During the weeks leading up to a social gathering at my house, I clean like a mad woman. It’s not that my house is in a state of disarray, and needs a thorough cleaning, because I have a fairly involved weekly cleaning regimen. Cleaning gives me an outlet for all the nervous energy I have surrounding people being in my space. I wash walls and wipe baseboards while I think about all of the conversations I will have to be involved in. I vacuum rugs and sweep wood floors while I contemplate what sort of drama will erupt among various family members. I wash down the furniture, dust the knickknacks and organize the rest of it all while I stress about the weather, and if we will have to move our summer cookout indoors and what that means for my gluten free house.
If it’s not just a family gathering, my friend C arrives first, long before everyone else is scheduled to show up. She comes to catch up on how I've been, and fill me in on what’s going on in her life. She knows that I am going to be busy getting ready, and offers her help, even though she knows I am going to tell her that I don’t need any. She’s really there to sit on the stool in my kitchen and distract me. To ease me into the social interactions that are going to be taking place all afternoon that I will have to be a part of. It’s not that I don’t enjoy social interactions with people. I do, just on a small scale. I am perfectly happy to sit and talk with you for hours on the porch, or out in the backyard while we watch the birds play in the trees, or cars drive up and down the road. I may listen to you talk for a while, and not have anything to say, but that is because I need a break from all the talking.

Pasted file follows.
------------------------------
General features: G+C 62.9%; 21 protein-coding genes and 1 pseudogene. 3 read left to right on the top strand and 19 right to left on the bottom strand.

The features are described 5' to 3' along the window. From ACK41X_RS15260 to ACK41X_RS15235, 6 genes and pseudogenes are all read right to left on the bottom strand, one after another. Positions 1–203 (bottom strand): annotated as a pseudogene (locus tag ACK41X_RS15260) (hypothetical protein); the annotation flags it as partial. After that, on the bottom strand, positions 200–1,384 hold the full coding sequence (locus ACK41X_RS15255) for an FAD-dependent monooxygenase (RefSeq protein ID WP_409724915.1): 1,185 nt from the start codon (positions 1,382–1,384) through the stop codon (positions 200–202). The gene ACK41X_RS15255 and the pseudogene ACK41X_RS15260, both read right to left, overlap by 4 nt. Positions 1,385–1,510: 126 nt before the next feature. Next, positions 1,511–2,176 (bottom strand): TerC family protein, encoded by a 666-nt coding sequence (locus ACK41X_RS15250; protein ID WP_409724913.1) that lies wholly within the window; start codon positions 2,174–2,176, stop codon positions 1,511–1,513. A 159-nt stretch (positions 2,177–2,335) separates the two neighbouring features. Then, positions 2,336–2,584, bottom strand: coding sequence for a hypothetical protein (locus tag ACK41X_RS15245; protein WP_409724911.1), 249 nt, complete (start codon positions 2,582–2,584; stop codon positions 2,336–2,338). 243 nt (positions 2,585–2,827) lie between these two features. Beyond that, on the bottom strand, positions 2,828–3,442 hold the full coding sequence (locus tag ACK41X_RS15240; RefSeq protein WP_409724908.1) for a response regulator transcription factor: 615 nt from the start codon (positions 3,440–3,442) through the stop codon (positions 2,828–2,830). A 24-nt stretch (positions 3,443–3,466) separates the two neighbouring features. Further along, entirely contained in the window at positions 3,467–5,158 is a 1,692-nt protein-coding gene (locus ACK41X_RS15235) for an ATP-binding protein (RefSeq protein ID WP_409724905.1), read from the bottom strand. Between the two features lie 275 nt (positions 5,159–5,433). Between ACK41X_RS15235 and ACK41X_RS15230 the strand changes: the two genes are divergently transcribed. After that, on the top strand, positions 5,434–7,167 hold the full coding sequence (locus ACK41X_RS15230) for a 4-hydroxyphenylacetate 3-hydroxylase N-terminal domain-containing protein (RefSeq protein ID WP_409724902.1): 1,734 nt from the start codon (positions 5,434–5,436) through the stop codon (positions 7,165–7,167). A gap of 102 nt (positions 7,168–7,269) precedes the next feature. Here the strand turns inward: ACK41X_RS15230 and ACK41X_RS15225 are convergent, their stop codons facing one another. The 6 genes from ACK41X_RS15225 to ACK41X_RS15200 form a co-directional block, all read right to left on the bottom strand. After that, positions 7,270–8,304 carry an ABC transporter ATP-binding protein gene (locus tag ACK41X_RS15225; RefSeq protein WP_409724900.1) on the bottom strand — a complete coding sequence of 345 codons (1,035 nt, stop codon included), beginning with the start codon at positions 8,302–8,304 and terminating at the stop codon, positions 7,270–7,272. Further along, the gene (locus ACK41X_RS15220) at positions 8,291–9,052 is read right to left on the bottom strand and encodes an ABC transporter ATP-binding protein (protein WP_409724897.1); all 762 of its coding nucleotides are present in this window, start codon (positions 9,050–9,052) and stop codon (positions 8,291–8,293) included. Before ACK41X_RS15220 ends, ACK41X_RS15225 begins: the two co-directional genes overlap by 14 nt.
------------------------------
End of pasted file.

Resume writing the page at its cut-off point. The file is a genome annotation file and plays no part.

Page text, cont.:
In a large group, I’m happy to just sit and listen. Small talk doesn't appeal to me, and I don’t really understand people who thrive on it. My SIL is a fantastic conversationalist. She asks the right questions that carry the conversation along, and draws people out and into discussion. Talking with her is a joy because I don’t feel like I have to do so much and it’s not as exhausting when it’s over. In my backyard, on the day of a summer cookout, there is too much going on. Too many conversations, and good natured bantering, and I don’t really want to be part of it. So often, I retreat to the company of my nieces. We play in the kiddie pool, or with summer toys, or I sit on my tree swing with one of them on my lap, and just swing and enjoy their company. They don’t demand anything more from me than to love them and to listen to their stories. Perfect, if you ask me.
When it all gets to be too much, I retreat into my kitchen under the guise of having to clean up. I realize that this breaks about 20 of Miss Manner’s rules of social etiquette, and I’m OK with that. In my own kitchen, alone with the dishes and my own thoughts, I can regroup and recharge so that I can go back out again in good time and rejoin the merrymaking. I still may not join in, but I can sit, and listen, and enjoy the company of my friends and family.